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Proposal to Withdraw/Repeal SUNSET Final Rule

  • On October 29, 2021, the Department of Health and Human Services (HHS) issued a proposed rule to withdraw or repeal the final rule entitled “Securing Updated and Necessary Statutory Evaluations Timely” (SUNSET rule), which would require almost every regulation administered by HHS to be periodically reviewed, or else face automatic expiration. As we have previously blogged, in an April 2021 response to a lawsuit seeking to overturn the rule, HHS stated that it anticipated issuing a proposed rule to repeal the SUNSET rule; it has now done so.

  • As a brief recap, subject to certain limited (and unclear) exceptions, the final SUNSET rule provided that all HHS regulations would expire at the end of (1) five calendar years after the effective date of the SUNSET rule, (2) ten calendar years after the regulation’s promulgation, or (3) ten calendar years after the last year in which HHS assessed and/or reviewed a regulation. The first time period (review within five years) would apply to the estimated 12,400 HHS regulations that are over ten years old.

  • The proposed rule outlines HHS’ reasoning behind its proposal to withdraw/repeal the SUNSET rule, including the following rationales:

    • The SUNSET rule would require a massive reallocation of resources to retrospectively review existing regulations. This resource intensive process would undermine HHS’ ability to fulfill its missions, promote national priorities, and respond to public health threats, including the COVID-19 pandemic.

    • The SUNSET rule contains many ambiguities which would need to be operationalized, including the scope of the rule’s exceptions and the required timing of assessments.

    • Given the massive scale of the required review (and its infeasibility), it is very likely that at least some regulations would automatically expire.

    • The possibility of the expiration of regulations and their actual expiration would create great regulatory uncertainty that would be harmful to all stakeholders, including the public and industry, and in particular, small businesses who may not have the resources to keep track of and adjust to regulatory developments. Also, certain industries, including the drug industry, are particularly vulnerable to the consequences of regulatory instability because their products are developed over a lengthy multi-year period. Furthermore, states may respond to regulatory gaps at great cost by creating a regulatory patchwork of their own.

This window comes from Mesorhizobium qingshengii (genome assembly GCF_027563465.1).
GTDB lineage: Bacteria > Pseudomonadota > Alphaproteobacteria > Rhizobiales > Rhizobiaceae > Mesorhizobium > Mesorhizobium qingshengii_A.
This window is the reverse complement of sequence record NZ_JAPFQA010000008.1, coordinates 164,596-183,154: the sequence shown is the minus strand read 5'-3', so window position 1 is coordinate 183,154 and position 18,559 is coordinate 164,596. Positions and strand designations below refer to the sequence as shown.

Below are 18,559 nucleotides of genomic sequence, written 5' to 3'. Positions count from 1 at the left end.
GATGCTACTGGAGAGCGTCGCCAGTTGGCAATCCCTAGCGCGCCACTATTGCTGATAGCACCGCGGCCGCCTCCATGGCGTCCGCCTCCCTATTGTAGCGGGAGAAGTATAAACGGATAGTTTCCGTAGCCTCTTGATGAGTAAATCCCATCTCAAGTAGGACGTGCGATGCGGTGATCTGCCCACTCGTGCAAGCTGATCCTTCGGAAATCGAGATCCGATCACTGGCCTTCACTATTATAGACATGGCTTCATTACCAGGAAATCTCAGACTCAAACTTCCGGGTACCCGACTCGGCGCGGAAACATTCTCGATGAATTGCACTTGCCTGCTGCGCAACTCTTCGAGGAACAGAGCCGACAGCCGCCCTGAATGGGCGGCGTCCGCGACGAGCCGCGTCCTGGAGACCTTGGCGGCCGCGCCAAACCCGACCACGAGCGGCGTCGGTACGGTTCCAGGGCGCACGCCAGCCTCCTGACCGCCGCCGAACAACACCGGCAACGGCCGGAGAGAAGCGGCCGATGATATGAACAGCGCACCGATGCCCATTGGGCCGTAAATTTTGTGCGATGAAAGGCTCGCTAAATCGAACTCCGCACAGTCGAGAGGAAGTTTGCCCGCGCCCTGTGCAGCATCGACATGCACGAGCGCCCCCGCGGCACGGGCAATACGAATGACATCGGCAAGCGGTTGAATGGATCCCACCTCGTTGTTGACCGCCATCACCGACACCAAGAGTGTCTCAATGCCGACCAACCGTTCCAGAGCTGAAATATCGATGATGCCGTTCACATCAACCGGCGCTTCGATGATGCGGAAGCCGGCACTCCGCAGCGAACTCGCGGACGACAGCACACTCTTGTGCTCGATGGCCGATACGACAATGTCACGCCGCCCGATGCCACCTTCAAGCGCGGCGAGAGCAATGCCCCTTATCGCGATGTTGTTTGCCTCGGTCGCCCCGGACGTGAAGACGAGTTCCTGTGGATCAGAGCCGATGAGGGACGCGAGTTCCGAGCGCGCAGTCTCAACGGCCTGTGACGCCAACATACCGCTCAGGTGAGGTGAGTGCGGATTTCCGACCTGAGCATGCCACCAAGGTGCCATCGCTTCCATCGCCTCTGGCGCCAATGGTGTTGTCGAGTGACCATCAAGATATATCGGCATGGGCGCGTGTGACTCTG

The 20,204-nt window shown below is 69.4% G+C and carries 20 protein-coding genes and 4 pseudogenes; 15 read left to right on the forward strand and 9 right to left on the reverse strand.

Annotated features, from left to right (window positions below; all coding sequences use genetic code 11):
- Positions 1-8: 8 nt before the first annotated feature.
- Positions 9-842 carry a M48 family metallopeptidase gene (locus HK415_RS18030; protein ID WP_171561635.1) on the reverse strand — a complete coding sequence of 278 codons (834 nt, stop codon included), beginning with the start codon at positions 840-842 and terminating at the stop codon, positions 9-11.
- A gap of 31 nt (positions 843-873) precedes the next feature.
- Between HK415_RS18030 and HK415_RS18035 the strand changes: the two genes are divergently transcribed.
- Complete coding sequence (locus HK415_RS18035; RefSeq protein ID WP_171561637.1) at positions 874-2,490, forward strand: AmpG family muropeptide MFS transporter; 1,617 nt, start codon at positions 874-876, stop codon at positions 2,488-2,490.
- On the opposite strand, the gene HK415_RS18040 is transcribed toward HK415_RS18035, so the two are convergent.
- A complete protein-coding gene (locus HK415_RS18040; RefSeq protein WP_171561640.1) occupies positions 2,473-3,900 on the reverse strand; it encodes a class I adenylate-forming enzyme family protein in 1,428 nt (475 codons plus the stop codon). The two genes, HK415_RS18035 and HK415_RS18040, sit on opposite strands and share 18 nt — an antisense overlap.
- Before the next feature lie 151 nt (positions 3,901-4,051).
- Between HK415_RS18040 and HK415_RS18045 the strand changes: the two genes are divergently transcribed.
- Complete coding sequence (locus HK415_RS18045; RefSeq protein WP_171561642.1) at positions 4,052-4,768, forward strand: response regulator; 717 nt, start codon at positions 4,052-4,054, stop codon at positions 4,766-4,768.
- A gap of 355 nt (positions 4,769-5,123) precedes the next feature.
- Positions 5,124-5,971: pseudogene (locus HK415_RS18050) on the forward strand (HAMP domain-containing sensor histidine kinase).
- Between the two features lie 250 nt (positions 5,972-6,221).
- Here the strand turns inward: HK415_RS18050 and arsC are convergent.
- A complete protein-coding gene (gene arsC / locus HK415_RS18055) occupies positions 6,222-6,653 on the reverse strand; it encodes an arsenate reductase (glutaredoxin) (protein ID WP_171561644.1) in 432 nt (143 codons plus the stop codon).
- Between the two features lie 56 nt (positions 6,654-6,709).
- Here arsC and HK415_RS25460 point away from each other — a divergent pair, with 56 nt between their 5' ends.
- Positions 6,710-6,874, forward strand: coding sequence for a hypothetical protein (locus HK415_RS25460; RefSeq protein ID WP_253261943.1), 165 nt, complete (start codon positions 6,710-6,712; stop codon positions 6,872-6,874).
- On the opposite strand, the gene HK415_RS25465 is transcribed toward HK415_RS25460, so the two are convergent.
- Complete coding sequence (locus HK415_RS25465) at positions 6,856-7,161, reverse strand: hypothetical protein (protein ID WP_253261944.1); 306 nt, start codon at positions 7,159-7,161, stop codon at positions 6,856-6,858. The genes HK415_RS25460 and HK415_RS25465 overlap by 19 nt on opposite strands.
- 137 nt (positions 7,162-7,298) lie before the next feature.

• The SUNSET rule potentially violated the Administrative Procedure Act (APA) by providing insufficient time for stakeholders to comment and by allowing regulations to expire without a particularized consideration of the expired regulation.

  • Comments to the proposed rule are due by December 28, 2021. HHS is requesting comment on whether it should modify, rather than repeal or withdraw, the SUNSET rule.

© 2022 Keller and Heckman LLPNational Law Review, Volume XI, Number 313
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About this Author

Keller and Heckman offers global food and drug services to its clients. Our comprehensive and extensive food and drug practice is one of the largest in the world. We promote, protect, and defend products made by the spectrum of industries regulated by the U.S. Food and Drug Administration (FDA), the European Commission and Member States authorities in the European Union (EU) and similar authorities throughout the world. The products we help get to market include foods, pharmaceuticals, medical devices, veterinary products, dietary supplements, and cosmetics. In addition...

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